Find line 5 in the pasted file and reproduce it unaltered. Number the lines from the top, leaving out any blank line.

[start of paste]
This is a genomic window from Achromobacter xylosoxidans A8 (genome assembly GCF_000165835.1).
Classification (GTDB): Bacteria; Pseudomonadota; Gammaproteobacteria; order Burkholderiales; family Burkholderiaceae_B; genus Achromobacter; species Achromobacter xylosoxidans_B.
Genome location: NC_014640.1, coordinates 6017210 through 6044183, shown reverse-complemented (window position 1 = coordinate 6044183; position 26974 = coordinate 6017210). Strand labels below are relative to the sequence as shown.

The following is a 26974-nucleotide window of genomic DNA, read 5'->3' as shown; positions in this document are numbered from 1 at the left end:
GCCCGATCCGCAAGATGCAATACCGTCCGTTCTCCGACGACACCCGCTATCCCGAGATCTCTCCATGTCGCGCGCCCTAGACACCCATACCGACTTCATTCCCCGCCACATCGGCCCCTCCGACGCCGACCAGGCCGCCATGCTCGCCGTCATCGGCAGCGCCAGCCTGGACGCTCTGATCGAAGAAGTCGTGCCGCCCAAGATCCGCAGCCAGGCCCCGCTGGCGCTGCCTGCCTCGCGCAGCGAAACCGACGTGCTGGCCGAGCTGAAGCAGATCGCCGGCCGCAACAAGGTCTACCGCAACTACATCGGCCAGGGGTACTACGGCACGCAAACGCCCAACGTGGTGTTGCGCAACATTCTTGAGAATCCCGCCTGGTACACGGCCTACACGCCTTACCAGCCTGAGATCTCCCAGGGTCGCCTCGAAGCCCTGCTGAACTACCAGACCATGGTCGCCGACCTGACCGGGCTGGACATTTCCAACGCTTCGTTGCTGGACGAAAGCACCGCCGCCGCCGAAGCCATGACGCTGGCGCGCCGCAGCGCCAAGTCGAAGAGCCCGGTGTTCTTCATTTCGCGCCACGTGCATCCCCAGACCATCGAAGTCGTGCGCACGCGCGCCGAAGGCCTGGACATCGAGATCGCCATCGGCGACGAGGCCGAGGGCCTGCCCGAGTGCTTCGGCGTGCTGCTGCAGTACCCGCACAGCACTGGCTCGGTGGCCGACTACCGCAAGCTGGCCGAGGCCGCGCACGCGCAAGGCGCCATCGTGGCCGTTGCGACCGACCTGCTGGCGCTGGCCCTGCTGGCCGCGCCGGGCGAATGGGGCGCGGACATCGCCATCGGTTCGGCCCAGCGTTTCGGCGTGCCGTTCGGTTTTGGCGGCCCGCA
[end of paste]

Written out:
GCCCGATCCGCAAGATGCAATACCGTCCGTTCTCCGACGACACCCGCTATCCCGAGATCTCTCCATGTCGCGCGCCCTAGACACCCATACCGACTTCATTCCCCGCCACATCGGCCCCTCCGACGCCGACCAGGCCGCCATGCTCGCCGTCATCGGCAGCGCCAGCCTGGACGCTCTGATCGAAGAAGTCGTGCCGCCCAAGATCCGCAGCCAGGCCCCGCTGGCGCTGCCTGCCTCGCGCAGCGAAACCGACGTGCTGGCCGAGCTGAAGCAGATCGCCGGCCGCAACAAGGTCTACCGCAACTACATCGGCCAGGGGTACTACGGCACGCAAACGCCCAACGTGGTGTTGCGCAACATTCTTGAGAATCCCGCCTGGTACACGGCCTACACGCCTTACCAGCCTGAGATCTCCCAGGGTCGCCTCGAAGCCCTGCTGAACTACCAGACCATGGTCGCCGACCTGACCGGGCTGGACATTTCCAACGCTTCGTTGCTGGACGAAAGCACCGCCGCCGCCGAAGCCATGACGCTGGCGCGCCGCAGCGCCAAGTCGAAGAGCCCGGTGTTCTTCATTTCGCGCCACGTGCATCCCCAGACCATCGAAGTCGTGCGCACGCGCGCCGAAGGCCTGGACATCGAGATCGCCATCGGCGACGAGGCCGAGGGCCTGCCCGAGTGCTTCGGCGTGCTGCTGCAGTACCCGCACAGCACTGGCTCGGTGGCCGACTACCGCAAGCTGGCCGAGGCCGCGCACGCGCAAGGCGCCATCGTGGCCGTTGCGACCGACCTGCTGGCGCTGGCCCTGCTGGCCGCGCCGGGCGAATGGGGCGCGGACATCGCCATCGGTTCGGCCCAGCGTTTCGGCGTGCCGTTCGGTTTTGGCGGCCCGCA